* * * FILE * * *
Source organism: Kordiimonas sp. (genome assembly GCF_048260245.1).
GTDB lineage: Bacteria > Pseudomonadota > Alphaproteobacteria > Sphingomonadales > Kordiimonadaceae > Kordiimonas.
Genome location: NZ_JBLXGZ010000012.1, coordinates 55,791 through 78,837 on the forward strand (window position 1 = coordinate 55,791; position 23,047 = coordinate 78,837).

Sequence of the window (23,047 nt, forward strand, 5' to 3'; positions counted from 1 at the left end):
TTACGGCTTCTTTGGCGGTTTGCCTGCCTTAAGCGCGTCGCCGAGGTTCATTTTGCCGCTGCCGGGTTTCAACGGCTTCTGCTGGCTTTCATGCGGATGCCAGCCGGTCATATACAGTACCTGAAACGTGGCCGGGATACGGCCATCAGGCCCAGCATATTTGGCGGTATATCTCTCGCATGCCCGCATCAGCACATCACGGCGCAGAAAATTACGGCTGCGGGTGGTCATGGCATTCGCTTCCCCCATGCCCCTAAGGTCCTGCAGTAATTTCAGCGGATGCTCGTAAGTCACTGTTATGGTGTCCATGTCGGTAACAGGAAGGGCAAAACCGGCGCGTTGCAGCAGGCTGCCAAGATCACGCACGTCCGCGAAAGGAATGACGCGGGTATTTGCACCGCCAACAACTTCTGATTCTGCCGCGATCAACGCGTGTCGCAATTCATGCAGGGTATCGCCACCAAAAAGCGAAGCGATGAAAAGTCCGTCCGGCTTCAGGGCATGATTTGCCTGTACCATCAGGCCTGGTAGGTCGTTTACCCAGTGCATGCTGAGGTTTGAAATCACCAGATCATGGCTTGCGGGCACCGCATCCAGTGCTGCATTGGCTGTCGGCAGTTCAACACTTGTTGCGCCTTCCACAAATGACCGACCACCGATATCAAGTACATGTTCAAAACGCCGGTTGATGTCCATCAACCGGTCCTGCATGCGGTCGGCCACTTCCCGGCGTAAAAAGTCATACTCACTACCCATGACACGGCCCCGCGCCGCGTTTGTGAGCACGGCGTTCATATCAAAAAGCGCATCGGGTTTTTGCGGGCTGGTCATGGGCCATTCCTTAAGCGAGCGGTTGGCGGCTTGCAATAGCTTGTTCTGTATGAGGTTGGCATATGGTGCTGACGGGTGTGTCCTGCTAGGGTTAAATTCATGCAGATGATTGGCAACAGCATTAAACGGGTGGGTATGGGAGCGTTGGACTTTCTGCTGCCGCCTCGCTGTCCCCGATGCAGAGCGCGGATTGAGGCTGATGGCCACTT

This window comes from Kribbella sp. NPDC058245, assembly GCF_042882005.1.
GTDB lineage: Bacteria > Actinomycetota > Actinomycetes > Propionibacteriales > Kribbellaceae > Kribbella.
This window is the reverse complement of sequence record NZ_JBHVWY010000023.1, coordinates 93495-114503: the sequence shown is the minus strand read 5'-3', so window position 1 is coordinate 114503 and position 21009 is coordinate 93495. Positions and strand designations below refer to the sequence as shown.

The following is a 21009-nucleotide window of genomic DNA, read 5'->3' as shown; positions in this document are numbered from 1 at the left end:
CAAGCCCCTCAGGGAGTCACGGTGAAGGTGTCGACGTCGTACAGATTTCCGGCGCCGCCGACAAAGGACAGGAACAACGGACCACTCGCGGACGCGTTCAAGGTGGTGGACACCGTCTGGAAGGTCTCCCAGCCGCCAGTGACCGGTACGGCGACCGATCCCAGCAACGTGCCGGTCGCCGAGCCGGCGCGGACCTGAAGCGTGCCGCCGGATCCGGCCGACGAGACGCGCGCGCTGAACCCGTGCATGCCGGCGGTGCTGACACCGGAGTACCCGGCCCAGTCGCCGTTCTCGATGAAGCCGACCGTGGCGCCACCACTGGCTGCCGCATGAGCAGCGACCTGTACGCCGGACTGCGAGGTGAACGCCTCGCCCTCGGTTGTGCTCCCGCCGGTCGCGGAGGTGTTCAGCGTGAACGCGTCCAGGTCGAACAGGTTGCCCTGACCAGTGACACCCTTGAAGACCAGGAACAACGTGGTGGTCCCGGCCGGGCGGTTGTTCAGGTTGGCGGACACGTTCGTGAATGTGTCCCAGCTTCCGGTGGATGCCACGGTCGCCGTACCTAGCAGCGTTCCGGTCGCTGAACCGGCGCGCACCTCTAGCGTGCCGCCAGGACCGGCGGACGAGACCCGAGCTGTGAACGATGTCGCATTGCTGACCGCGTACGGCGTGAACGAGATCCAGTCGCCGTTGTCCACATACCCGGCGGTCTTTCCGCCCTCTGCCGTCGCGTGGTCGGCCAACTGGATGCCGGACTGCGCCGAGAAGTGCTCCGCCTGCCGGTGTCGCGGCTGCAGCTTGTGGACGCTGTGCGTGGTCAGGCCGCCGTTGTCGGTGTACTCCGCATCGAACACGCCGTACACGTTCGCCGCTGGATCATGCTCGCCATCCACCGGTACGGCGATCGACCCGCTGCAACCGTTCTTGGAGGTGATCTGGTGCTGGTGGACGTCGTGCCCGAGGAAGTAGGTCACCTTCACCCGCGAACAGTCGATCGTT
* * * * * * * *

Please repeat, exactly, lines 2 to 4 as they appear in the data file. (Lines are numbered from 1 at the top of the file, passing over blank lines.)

GTDB lineage: Bacteria > Pseudomonadota > Alphaproteobacteria > Sphingomonadales > Kordiimonadaceae > Kordiimonas.
Genome location: NZ_JBLXGZ010000012.1, coordinates 55,791 through 78,837 on the forward strand (window position 1 = coordinate 55,791; position 23,047 = coordinate 78,837).

Sequence of the window (23,047 nt, forward strand, 5' to 3'; positions counted from 1 at the left end):